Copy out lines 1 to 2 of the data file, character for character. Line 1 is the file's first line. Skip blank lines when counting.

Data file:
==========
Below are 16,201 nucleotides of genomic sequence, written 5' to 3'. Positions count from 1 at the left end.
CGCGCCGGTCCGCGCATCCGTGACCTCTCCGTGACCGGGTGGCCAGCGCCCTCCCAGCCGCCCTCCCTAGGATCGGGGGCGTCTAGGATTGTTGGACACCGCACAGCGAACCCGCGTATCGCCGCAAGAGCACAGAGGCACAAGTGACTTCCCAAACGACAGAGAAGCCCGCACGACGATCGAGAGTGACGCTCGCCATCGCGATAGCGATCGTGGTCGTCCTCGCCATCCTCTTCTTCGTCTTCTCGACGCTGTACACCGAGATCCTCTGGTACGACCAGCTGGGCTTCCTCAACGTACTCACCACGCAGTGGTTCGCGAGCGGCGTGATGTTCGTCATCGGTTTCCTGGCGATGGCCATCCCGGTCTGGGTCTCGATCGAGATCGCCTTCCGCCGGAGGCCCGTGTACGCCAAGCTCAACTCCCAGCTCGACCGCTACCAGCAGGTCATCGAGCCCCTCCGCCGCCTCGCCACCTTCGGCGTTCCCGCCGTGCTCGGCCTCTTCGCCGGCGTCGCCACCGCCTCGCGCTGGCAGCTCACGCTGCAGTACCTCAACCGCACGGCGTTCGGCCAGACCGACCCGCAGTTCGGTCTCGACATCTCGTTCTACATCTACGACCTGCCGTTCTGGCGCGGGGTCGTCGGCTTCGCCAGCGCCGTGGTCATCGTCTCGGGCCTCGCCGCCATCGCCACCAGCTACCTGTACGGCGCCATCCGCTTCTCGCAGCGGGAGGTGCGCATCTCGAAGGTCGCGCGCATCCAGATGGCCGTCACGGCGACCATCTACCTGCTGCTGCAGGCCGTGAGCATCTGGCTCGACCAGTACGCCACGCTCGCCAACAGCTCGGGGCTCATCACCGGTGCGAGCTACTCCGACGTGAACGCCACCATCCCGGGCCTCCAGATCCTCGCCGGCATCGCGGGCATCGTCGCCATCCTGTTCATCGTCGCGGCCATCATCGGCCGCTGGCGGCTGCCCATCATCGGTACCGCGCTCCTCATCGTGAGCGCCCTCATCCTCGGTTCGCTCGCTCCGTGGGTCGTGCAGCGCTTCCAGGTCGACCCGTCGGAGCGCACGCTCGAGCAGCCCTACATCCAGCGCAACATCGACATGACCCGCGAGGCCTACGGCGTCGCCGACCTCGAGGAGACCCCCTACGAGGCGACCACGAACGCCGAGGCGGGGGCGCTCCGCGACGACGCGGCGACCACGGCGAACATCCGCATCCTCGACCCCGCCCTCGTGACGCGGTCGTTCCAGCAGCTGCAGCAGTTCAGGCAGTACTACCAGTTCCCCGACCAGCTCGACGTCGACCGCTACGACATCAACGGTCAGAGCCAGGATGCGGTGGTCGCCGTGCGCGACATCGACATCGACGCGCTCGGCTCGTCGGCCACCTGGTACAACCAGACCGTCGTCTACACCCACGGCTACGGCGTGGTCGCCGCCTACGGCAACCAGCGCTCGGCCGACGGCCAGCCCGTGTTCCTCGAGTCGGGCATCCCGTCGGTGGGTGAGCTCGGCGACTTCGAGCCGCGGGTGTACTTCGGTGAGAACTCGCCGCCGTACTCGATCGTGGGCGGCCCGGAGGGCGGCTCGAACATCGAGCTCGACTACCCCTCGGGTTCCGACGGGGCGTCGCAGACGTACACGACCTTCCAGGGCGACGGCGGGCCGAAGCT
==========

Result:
Below are 16,201 nucleotides of genomic sequence, written 5' to 3'. Positions count from 1 at the left end.
CGCGCCGGTCCGCGCATCCGTGACCTCTCCGTGACCGGGTGGCCAGCGCCCTCCCAGCCGCCCTCCCTAGGATCGGGGGCGTCTAGGATTGTTGGACACCGCACAGCGAACCCGCGTATCGCCGCAAGAGCACAGAGGCACAAGTGACTTCCCAAACGACAGAGAAGCCCGCACGACGATCGAGAGTGACGCTCGCCATCGCGATAGCGATCGTGGTCGTCCTCGCCATCCTCTTCTTCGTCTTCTCGACGCTGTACACCGAGATCCTCTGGTACGACCAGCTGGGCTTCCTCAACGTACTCACCACGCAGTGGTTCGCGAGCGGCGTGATGTTCGTCATCGGTTTCCTGGCGATGGCCATCCCGGTCTGGGTCTCGATCGAGATCGCCTTCCGCCGGAGGCCCGTGTACGCCAAGCTCAACTCCCAGCTCGACCGCTACCAGCAGGTCATCGAGCCCCTCCGCCGCCTCGCCACCTTCGGCGTTCCCGCCGTGCTCGGCCTCTTCGCCGGCGTCGCCACCGCCTCGCGCTGGCAGCTCACGCTGCAGTACCTCAACCGCACGGCGTTCGGCCAGACCGACCCGCAGTTCGGTCTCGACATCTCGTTCTACATCTACGACCTGCCGTTCTGGCGCGGGGTCGTCGGCTTCGCCAGCGCCGTGGTCATCGTCTCGGGCCTCGCCGCCATCGCCACCAGCTACCTGTACGGCGCCATCCGCTTCTCGCAGCGGGAGGTGCGCATCTCGAAGGTCGCGCGCATCCAGATGGCCGTCACGGCGACCATCTACCTGCTGCTGCAGGCCGTGAGCATCTGGCTCGACCAGTACGCCACGCTCGCCAACAGCTCGGGGCTCATCACCGGTGCGAGCTACTCCGACGTGAACGCCACCATCCCGGGCCTCCAGATCCTCGCCGGCATCGCGGGCATCGTCGCCATCCTGTTCATCGTCGCGGCCATCATCGGCCGCTGGCGGCTGCCCATCATCGGTACCGCGCTCCTCATCGTGAGCGCCCTCATCCTCGGTTCGCTCGCTCCGTGGGTCGTGCAGCGCTTCCAGGTCGACCCGTCGGAGCGCACGCTCGAGCAGCCCTACATCCAGCGCAACATCGACATGACCCGCGAGGCCTACGGCGTCGCCGACCTCGAGGAGACCCCCTACGAGGCGACCACGAACGCCGAGGCGGGGGCGCTCCGCGACGACGCGGCGACCACGGCGAACATCCGCATCCTCGACCCCGCCCTCGTGACGCGGTCGTTCCAGCAGCTGCAGCAGTTCAGGCAGTACTACCAGTTCCCCGACCAGCTCGACGTCGACCGCTACGACATCAACGGTCAGAGCCAGGATGCGGTGGTCGCCGTGCGCGACATCGACATCGACGCGCTCGGCTCGTCGGCCACCTGGTACAACCAGACCGTCGTCTACACCCACGGCTACGGCGTGGTCGCCGCCTACGGCAACCAGCGCTCGGCCGACGGCCAGCCCGTGTTCCTCGAGTCGGGCATCCCGTCGGTGGGTGAGCTCGGCGACTTCGAGCCGCGGGTGTACTTCGGTGAGAACTCGCCGCCGTACTCGATCGTGGGCGGCCCGGAGGGCGGCTCGAACATCGAGCTCGACTACCCCTCGGGTTCCGACGGGGCGTCGCAGACGTACACGACCTTCCAGGGCGACGGCGGGCCGAAGCT